In the sun-drenched south of France, the world’s largest vineyard has launched a new, simplified brand called “Pays d’Oc”, creating the number one French wine export to compete against New World brands.
Languedoc-Roussillon covers 35 percent (or 260,200 hectares) of all French vineyards, making it the biggest producer worldwide.
As of the 2009 vintage, soon to hit store shelves, one-third of that production or 760 million bottles of wine will be sold by vintage and grape variety under the Pays d’Oc brand.
This will make them the world’s fifth largest exporter of varietal wine. And with 33 grape varieties in production in the region, the market potential is impressive.
The new label, made possible by European Union reforms that received a green light in August 2009, allow the region’s 2,700 vintners to label their wine for the first time with the grape variety, vintage and location, or Geographic Protected Indication (PGI).
This follows the marketing strategy of many of the world’s most successful wines.
“Brussels wanted to compete with New World wines,” said Florence Barthes, managing director of the Pays d’Oc growers’ association, this week at Vinisud, the Mediterranean wine trade show in Montpellier, which attracted 1,600 exhibitors and 33,000 visitors.
“It will help us a lot with the American market.”
Foreign consumers are often confused by the multitude of French so-called AOC appellations that designate the geographical origins of agricultural products, and the complicated labels.
According to Barthes, 75 percent of the region’s wines labelled with an appellation are destined for French consumers, and only 25 percent sell on the export market. The inverse is true for the Pays d’Oc wines labelled with the grape variety. “75 percent are sold for export and 25 percent are sold in France.”
“The heart of the market is the grape variety,” said Barthes. “Here we are in the world’s largest vineyard. And now we have the possibility to produce varietal wines, with the quality assured by the INAO (the French organization that regulates AOCs), which is very important in terms of the international wine market.”
Producers will have the right to produce either AOC wines or IPG wines, depending on their target market.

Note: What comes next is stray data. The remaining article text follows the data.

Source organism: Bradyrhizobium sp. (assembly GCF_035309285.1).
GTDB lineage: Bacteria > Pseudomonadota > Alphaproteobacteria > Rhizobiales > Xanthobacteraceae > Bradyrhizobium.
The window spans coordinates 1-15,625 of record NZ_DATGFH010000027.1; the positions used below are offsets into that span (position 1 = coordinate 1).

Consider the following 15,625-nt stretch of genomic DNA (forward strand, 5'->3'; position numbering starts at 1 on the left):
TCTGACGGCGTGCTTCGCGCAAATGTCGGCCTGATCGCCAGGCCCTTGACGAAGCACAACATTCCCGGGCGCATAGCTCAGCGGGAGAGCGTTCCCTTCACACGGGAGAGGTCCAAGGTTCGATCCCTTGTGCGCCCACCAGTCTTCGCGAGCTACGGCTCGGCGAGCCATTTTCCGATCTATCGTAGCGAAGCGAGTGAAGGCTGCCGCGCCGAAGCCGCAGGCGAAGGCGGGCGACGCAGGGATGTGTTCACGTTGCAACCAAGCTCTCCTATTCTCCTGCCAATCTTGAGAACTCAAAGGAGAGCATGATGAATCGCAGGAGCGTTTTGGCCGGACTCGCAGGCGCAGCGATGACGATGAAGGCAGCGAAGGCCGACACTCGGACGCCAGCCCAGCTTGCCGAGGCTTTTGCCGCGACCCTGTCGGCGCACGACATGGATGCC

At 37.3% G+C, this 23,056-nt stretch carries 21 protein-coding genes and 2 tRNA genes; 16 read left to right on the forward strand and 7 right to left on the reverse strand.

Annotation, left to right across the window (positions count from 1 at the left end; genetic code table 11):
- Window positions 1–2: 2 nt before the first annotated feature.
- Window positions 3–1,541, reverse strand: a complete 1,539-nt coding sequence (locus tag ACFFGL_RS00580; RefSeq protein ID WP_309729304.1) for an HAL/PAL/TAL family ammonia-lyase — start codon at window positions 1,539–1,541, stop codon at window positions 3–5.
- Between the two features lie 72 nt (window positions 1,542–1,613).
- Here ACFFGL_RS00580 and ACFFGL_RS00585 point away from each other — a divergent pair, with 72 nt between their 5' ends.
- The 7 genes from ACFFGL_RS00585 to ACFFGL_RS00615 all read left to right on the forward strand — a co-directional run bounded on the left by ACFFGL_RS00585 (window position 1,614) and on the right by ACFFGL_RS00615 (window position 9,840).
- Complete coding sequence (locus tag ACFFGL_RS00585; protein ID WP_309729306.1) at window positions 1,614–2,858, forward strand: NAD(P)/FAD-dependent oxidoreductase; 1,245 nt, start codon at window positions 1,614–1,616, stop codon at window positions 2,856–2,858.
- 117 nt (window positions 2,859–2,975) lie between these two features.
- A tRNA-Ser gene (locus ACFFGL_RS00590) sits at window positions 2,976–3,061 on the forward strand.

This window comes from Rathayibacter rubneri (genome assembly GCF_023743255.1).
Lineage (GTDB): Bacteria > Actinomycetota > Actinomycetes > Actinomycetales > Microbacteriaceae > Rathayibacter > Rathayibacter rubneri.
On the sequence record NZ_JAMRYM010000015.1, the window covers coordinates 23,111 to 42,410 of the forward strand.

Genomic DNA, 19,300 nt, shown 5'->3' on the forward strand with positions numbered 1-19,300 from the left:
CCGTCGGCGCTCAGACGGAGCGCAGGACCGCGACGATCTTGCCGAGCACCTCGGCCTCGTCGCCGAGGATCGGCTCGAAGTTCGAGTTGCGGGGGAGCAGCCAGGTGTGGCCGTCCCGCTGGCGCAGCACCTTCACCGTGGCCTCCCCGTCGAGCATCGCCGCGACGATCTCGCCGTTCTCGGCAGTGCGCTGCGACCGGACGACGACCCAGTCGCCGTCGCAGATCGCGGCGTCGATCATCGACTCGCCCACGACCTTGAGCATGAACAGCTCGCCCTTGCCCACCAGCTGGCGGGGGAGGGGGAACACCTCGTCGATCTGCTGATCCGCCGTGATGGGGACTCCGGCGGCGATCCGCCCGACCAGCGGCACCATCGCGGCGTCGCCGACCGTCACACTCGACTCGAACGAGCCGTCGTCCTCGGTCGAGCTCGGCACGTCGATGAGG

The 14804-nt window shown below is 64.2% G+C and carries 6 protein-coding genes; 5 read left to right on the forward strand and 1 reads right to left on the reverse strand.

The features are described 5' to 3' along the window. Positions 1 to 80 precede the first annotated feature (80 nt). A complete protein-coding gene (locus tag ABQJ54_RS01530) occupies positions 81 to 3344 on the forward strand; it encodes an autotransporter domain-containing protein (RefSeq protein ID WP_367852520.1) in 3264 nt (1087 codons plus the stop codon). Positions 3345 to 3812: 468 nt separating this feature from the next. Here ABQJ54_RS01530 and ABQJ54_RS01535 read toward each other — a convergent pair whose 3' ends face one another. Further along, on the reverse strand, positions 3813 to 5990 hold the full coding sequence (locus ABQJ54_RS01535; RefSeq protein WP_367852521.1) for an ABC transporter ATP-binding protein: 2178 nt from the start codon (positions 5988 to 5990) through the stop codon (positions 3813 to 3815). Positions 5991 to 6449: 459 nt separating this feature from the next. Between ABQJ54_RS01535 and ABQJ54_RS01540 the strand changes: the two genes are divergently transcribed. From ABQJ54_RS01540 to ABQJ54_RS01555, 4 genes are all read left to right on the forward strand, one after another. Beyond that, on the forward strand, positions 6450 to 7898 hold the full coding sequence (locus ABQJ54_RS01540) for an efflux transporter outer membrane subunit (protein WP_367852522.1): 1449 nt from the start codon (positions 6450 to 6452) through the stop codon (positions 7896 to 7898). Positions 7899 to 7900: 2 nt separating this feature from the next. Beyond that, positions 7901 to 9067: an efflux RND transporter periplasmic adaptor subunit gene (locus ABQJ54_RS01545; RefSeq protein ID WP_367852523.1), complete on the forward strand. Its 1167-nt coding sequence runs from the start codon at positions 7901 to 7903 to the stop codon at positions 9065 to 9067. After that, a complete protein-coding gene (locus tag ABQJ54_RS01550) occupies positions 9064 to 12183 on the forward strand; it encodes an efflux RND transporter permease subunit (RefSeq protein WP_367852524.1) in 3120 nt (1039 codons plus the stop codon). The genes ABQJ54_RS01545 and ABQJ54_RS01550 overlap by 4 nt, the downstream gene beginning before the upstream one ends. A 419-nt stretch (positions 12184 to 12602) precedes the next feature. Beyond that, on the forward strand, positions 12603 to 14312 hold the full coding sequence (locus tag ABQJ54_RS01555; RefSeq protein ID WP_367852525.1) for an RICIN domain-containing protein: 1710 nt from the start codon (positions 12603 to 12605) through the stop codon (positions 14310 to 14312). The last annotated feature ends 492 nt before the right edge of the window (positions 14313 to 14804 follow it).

“If we’re in France, we’ll sell under the appellation in Limoux,” said Guy Andrieu, owner of the Anne de Joyeuse vineyard. “For export, we will sell some AOC but the priority will be IGP Pays d’Oc.”
Several winegrowers said they were planning on developping new Pays d’Oc varietal wines.
But the region is also hoping the new varietal labels will help attract a segment of the domestic market that in the past has favoured beer and hard alcohol.
Barthes said sales of varietal wines in France gain “in the order of 18 percent per year because of new, younger consumers.”
On both the export and domestic market, quality assurance has been another stumbling block.
Previously, the Pays d’Oc wines were grouped with lower quality table wine without any geographic indication. The IPG status puts them in the same group as high-quality appellation (AOC) wines.
“We have fought hard to improve the quality of our wines in order to succeed in having this opportunity,” said Barthes.
Another aspect of the Pays d’Oc brand image is linking their production to sustainable development, with a signed charter that prohibits the use of weed killers and protects water sources.
At Vinisud, their trade association InterOc announced six sustainability projects, including partnerships with Andrieu as well as French heavyweights Castel, JeanJean, and Robert Skalli and the eco-friendly cooperative Val d’Orbieu. Together they produce 757 million bottles and employ 3,083 people.
Skalli, one of the most influential pioneers behind the Pays d’Oc initiative, uses lighter, carbon footprint-friendly bottles for their Pays d’Oc varietal label, Fortant de France, and is developing PET bottles for another label.
The Pays d’Oc wine producers also have plans for Asia.
“We are working with the Languedoc appellation wines on training sommeliers in China,” said Barthes, emphasizing that “the potential in China is enormous.”
In 2009, French export assistance organisation Ubifrance said sales to Hong Kong and China shot up 41 percent and 54 percent respectively.